The 2019 Gerald Lampert Memorial Award goes to…
Obits. by Tess Liem (Coach House Books)
From the publisher: Can poems mourn the unmourned? In Obits. a speaker tries and fails to write obituaries for those whose memorials are missing, those who are represented only as statistics. She considers victims of mass deaths, fictional characters, and her own aunt, asking what does it mean to be an ‘I’ mourning a ‘you’ when both have been othered? Centring vulnerability, the various answers to this question pass through trauma, depression, and the experience of being a mixed-race queer woman.
From the jurors: Tess Liem’s Obits. is a rare success for any book, let alone a debut. Namely, it manages to create what feels like an entire intellectual world: whole ethics, aesthetics, aspirations, fears, and philosophies, line by line and trope by trope. The book takes real risks dangling over the edge of amateurism with its emotive openers and its centre-alignment, and relies on nothing but prosody and guts to win a skeptical reader back. It contains one of the most complete treatments of depression in Canadian poetry and an expansive, challenging, new approach to the idea of mourning. Most importantly, Liem’s ability to manage the collection itself as a gestalt object, tying images to one another across pages and reusing titles, sounds, and lines, is downright symphonic. It feels like someone’s life’s work.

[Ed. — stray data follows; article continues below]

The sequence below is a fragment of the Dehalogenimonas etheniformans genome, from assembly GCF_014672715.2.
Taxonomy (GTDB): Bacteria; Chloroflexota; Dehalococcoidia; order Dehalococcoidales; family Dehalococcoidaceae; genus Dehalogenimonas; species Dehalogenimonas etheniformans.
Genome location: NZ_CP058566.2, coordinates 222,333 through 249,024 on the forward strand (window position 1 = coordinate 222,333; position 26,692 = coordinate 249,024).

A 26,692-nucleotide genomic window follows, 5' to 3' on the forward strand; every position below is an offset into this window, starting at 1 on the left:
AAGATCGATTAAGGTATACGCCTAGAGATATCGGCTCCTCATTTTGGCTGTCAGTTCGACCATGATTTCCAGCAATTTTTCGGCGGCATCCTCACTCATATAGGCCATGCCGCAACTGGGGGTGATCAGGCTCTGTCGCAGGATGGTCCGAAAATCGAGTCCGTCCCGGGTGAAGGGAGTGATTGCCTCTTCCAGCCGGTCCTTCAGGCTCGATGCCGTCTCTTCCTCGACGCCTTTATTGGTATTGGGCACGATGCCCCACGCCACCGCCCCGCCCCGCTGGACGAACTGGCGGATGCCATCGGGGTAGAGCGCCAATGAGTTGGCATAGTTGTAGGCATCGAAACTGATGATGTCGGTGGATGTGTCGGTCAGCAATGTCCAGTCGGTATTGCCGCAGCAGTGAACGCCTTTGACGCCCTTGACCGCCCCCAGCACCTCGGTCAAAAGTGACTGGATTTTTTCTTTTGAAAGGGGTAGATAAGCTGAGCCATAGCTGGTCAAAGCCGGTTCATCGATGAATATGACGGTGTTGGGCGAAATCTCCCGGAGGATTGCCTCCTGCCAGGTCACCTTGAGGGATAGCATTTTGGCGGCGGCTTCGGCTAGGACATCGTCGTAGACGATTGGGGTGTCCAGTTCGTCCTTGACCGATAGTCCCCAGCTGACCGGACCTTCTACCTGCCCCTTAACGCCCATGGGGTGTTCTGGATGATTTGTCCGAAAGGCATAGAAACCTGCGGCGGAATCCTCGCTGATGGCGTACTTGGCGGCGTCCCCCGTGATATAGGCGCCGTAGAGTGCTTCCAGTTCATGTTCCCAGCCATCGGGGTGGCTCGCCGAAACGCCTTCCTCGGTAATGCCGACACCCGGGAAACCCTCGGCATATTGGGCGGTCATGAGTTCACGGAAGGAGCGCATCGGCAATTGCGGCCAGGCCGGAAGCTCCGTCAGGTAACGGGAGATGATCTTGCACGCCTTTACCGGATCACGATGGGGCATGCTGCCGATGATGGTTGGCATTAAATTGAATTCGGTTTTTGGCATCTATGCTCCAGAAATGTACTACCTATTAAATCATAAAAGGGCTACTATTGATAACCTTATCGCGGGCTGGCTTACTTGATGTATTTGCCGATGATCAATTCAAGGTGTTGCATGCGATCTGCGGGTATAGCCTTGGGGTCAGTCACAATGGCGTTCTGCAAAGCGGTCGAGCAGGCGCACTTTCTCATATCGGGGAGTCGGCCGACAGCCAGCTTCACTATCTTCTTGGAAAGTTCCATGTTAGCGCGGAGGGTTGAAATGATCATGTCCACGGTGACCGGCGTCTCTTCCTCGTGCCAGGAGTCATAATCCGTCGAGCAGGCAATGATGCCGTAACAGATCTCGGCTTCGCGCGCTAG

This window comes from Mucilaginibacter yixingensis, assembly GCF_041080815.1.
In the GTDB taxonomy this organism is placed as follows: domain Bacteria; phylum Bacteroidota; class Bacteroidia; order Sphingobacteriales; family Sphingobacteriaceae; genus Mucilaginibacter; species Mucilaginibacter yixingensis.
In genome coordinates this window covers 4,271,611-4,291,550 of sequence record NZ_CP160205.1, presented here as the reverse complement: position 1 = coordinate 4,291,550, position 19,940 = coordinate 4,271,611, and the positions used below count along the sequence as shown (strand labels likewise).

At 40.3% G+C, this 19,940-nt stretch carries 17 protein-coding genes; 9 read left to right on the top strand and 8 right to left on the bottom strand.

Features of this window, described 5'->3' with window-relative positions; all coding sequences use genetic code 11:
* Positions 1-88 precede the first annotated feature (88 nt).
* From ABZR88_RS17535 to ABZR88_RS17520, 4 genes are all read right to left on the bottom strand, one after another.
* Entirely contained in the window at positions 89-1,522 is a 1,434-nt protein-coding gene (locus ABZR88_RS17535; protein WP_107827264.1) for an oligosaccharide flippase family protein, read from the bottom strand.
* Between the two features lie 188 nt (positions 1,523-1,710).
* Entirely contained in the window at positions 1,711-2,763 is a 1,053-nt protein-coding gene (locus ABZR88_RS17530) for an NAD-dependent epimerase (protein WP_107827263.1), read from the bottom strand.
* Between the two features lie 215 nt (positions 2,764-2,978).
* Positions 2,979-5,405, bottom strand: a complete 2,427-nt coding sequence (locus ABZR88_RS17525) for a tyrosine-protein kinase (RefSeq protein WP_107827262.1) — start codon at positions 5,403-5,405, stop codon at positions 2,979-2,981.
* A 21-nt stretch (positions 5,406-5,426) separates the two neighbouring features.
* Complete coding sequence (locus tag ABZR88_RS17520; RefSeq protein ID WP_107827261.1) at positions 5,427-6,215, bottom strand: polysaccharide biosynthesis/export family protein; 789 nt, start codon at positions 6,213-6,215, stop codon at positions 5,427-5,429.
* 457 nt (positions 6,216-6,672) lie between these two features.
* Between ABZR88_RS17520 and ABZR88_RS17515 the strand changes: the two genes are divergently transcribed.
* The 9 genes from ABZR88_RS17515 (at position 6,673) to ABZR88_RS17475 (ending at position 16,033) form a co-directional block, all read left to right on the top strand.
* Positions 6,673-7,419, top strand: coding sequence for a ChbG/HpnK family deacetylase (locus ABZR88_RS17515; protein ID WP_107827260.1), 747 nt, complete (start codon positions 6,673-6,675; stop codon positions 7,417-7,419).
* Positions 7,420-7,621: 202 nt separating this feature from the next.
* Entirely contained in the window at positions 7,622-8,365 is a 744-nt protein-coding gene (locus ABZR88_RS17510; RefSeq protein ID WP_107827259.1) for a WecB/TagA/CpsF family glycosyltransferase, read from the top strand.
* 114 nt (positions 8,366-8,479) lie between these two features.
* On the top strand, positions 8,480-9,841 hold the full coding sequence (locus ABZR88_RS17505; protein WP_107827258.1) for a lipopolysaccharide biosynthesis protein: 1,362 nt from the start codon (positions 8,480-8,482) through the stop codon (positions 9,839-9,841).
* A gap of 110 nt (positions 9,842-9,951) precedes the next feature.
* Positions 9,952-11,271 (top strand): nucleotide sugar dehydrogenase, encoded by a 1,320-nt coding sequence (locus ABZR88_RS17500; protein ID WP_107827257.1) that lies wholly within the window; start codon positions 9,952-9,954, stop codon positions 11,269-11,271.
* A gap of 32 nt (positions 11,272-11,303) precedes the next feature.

Tess Liem lives in Tio’tia:ke/Mooniyaang—unceded Haudenosaunee and Anishinabe territories (Montreal, QC). Her writing appears in The Puritan, Plenitude, Cosmonauts Avenue, THIS and elsewhere. Her debut collection of poetry, Obits. (Coach House 2018), was shortlisted for a Lambda Literary award.
To see the 2019 Book Awards shortlists, click here.
Thank you to our 2019 jury: Adebe DeRango-Adem, Amanda Earl, and Jacob McArthur Mooney.